by Jeanne Gehret

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How to know a personDeep relationships fill the heart as nothing else can. This month I’m struck with the timeliness of David Brooks’s new book, How to Know a Person. He discusses principles that I try to embody in my own life and in my Dauntless Series of books. As Brooks says, “the ability to see someone else deeply and make them feel seen—to accurately know another person, to let them feel valued, heard, and understood [is an important skill that every human community needs].”

The 19th century reformers I feature looked deeply at others, too. Through the women’s suffrage movement and the campaign to abolish slavery, they valued people whose lives were invisible in the current culture. The enslaved workers who formed the unseen backbone of Southern mansions were a good example. Though we have those beautiful landmarks today, the names of the people who held them together have mostly faded into obscurity.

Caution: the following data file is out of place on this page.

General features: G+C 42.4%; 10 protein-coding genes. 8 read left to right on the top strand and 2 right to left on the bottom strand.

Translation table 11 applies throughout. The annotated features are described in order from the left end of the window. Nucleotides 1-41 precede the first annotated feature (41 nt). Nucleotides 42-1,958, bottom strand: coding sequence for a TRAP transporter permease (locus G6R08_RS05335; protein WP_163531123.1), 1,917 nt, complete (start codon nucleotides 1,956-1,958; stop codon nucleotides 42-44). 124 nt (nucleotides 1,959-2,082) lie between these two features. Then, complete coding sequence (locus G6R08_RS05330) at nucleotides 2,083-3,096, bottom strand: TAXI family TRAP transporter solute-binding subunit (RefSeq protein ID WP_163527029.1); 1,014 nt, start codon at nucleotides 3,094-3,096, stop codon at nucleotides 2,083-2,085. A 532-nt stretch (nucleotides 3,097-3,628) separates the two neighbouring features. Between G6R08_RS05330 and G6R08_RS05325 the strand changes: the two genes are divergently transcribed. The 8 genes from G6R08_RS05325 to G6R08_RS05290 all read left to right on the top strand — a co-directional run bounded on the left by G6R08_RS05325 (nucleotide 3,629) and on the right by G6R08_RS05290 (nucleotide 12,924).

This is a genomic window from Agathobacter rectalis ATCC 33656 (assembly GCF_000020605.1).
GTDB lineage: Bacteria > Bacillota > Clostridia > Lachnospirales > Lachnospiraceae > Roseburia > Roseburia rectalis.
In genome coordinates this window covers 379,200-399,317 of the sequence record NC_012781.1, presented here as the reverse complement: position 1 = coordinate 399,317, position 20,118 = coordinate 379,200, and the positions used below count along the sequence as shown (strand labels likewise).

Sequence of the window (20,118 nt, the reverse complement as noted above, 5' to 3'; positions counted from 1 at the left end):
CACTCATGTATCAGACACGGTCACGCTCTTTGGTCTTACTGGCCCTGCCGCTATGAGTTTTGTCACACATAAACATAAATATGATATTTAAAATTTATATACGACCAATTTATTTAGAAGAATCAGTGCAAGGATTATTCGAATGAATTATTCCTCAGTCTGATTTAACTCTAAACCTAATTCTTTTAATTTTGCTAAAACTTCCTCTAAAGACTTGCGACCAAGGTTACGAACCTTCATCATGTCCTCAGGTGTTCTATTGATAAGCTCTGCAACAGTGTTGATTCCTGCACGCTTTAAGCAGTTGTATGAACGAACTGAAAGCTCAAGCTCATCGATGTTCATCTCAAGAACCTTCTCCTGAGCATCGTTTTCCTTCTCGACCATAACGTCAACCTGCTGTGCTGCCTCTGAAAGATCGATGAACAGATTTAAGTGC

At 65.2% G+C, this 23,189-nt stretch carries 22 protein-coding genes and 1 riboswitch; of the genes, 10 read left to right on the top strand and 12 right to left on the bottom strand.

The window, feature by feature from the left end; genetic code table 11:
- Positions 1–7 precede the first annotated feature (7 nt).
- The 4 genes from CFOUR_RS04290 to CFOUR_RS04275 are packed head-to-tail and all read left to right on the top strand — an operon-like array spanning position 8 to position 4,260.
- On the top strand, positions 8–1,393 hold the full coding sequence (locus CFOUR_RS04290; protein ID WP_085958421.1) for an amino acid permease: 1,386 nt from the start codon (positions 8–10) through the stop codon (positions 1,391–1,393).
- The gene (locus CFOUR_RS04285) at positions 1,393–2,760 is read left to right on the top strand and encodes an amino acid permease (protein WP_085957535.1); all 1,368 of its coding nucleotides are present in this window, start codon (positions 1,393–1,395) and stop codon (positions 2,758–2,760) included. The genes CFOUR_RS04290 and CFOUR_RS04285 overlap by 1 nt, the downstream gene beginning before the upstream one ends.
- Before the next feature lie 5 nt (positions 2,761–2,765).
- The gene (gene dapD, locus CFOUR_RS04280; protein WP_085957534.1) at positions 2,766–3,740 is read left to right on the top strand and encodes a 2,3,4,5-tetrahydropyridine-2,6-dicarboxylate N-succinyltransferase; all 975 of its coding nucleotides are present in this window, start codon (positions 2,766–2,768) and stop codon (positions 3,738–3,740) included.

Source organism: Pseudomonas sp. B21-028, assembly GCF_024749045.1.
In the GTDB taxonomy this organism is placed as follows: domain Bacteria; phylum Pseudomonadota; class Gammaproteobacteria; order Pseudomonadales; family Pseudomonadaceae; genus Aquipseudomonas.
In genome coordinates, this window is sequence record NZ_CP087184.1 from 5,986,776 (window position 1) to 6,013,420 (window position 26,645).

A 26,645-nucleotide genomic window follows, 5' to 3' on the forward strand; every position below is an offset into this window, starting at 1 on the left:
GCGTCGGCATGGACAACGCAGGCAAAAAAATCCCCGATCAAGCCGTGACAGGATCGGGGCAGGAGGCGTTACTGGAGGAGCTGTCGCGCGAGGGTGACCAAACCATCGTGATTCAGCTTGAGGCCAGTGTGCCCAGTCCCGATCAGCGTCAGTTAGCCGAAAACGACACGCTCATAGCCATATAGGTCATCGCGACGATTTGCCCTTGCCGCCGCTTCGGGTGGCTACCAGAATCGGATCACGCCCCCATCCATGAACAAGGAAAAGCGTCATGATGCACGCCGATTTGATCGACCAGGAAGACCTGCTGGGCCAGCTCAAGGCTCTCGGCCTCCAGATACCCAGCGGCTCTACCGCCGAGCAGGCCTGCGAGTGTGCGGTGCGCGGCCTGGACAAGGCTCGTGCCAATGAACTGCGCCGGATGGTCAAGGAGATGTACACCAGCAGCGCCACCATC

Invisible women

So too it is with the invisible women behind famous men. Until not very long ago, we knew little of the crucial Underground Railroad work done by women like Frances Seward–work that undoubtedly inspired and prodded her famous husband to give his all as Secretary of State to end slavery.

Like Frances Seward, Annie Anthony stood behind a famous man. Daniel Anthony’s name is synonymous with the founding of Kansas. She lived in the shadow of her famous sister-in-law Susan, too. But Annie’s own significant contributions to social reform are just beginning to surface.

Don’t just look — see. Don’t just hear — listen. As Brooks says, now more than ever, when the news gives us only sound bytes, our humanity dictates that we need to go deep with other and to understand the incidents that have left marks on their souls.

In the same way, we can benefit from the experience of historical figures. Although many news articles reported what Annie, Susan and Daniel did, I’m exploring why they did things and the long-lasting ramification of how these actions affected their personal lives.

For example, Annie broke with island tradition when she wed a man from the mainland. Why? Perhaps the loss of Union soldiers among the small population of her hometown prompted her to look further from home for a potential suitor. How did this affect her when she married Daniel and moved to Kansas? Probably culture shock!

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